After World War II, the Japanese lifestyle became heavily influenced by Western technology and culture. Fascinated by what came along from an exotic outside, many musicians were simply reproducing what was new to them.

detail cover art Toshi Ichiyanagi – Opera “From The Works Of Tadanori Yokoo” (1969, The End Record)

During the Seventies, however, artists are rediscovering Japanese music traditions. By blending aspects of those with their own preferences, something truly new evolves.

46-minute mix with works by Akio Suzuki, Haruomi Hosono, Jun Togawa Unit, Toshi Ichiyanagi and others.

Featured cover art: Osamu Kitajima – Benzaiten

Ambient Japan (1981-2004)

Free of artificial ornamentation, well balanced, and designed with love for detail, some Eighties' Japanese ambient music resembles the concept of the countries' traditional gardens. 51 minutes of music striving to enhance environments – with works by Haruomi Hosono, Inoyama Land, Masahiro Sugaya, Yasuaki Shimizu and others.

Akio Suzuki – Taka No

cosmic eternity as background for traditional Japanese flute sounds (2000, and/OAR)

Toshi Ichiyanagi – Electric Chant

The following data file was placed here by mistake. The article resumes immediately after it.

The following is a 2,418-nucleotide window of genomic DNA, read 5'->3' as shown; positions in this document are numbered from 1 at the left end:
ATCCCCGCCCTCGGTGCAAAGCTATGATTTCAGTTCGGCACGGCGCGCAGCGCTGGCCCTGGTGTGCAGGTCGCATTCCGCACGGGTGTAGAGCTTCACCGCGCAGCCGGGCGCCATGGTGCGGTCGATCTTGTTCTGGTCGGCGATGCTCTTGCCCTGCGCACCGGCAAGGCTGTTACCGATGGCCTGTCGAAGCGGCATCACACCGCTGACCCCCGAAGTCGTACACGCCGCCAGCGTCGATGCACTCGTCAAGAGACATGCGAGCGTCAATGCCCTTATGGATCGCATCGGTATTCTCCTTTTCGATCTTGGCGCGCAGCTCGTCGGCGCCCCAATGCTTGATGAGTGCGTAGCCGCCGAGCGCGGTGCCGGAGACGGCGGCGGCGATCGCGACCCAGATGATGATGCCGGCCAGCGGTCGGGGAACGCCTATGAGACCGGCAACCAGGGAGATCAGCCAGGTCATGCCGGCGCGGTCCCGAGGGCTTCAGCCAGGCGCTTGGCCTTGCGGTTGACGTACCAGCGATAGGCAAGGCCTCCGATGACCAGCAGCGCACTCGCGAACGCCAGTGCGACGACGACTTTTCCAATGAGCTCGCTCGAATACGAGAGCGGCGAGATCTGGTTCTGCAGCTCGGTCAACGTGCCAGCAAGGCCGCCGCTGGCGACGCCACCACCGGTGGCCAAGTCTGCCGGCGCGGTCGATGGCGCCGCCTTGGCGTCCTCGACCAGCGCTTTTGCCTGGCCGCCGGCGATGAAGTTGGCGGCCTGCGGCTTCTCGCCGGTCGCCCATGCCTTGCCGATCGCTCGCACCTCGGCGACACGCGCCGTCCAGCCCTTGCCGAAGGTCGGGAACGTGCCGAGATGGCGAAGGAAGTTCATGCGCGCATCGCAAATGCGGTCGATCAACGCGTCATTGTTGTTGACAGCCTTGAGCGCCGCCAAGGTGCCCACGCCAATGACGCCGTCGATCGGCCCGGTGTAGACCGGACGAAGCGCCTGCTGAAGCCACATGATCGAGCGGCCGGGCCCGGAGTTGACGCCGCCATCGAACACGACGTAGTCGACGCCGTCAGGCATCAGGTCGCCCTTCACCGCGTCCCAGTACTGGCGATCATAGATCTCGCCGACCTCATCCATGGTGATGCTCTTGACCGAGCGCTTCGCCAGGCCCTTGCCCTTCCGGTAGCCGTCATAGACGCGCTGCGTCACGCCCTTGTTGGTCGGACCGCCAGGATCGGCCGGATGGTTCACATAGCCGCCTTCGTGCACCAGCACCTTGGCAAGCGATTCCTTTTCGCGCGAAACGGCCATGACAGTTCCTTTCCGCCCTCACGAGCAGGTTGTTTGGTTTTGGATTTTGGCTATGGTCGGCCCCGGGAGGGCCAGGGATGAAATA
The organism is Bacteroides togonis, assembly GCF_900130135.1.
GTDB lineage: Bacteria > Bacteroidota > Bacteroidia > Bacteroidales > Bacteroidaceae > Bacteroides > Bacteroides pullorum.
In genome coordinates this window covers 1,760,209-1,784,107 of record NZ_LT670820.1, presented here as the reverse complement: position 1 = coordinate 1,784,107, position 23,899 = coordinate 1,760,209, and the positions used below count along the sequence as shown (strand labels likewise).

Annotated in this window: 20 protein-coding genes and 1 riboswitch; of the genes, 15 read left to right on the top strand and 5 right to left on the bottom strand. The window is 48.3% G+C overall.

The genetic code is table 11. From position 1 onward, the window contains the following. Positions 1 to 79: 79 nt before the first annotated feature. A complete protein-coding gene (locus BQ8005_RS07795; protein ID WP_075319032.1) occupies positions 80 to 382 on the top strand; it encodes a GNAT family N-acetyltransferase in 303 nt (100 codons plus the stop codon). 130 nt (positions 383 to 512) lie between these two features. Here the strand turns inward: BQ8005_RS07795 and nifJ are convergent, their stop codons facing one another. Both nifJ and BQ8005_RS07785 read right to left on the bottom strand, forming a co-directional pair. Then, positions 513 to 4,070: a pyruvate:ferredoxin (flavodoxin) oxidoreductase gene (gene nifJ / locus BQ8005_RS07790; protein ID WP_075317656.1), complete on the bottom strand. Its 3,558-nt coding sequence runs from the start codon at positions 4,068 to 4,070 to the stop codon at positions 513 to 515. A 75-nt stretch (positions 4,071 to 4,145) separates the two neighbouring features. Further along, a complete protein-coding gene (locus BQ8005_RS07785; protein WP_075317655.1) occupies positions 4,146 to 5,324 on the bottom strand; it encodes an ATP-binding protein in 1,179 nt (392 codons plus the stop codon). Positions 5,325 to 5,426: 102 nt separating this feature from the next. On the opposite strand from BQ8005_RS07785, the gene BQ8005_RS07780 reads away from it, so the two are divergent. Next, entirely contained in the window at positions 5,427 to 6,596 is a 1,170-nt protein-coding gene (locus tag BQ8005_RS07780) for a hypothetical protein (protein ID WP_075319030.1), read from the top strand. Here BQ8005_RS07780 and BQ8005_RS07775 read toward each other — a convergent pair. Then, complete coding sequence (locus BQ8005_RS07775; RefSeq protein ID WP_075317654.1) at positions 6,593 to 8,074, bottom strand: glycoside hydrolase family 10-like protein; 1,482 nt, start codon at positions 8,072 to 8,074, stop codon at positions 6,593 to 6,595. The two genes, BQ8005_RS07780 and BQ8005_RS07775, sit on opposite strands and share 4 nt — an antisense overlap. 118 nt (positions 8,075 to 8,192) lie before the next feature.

the second scene of Toshi Ichiyanagi’s opera From The Works Of Tadanori Yokoo, dedicated to the artist’s poster art depicting aspects of Japanese culture; here, electronic sounds are used as backdrop for praising the Tenno (1969, Bridge)

Eitetsu Hayashi – Cosmos

Japan’s national instrument koto being played along with the Korean gayageum and a piano (1983, Victor)

Geinoh Yamashirogumi – Doll’s Polyphony

from the soundtrack to the animated post-apocalyptic cyberpunk film Akira (1988, Invitation)

Osamu Kitajima – Benzaiten: God Of Music And Water (Reprise)

melding ancient Japanese instruments with Seventies prog (1976, Island)

Haruomi Hosono – Down To The Earth

music for ballet, putting traditional Japanese drums into an electronic context (1984, Monad Records)

Jun Togawa Unit – Umi Yakara

Okinawan folk song (1985, Yen Records)

Noizunzuri – Figure & Ground

traditional folk song, avant-rock style (1985, Telegraph Records)

Ryuichi Sakamoto – Das neue japanische elektronische Volkslied

the new Japanese electronic folk song (1978, Better Days)

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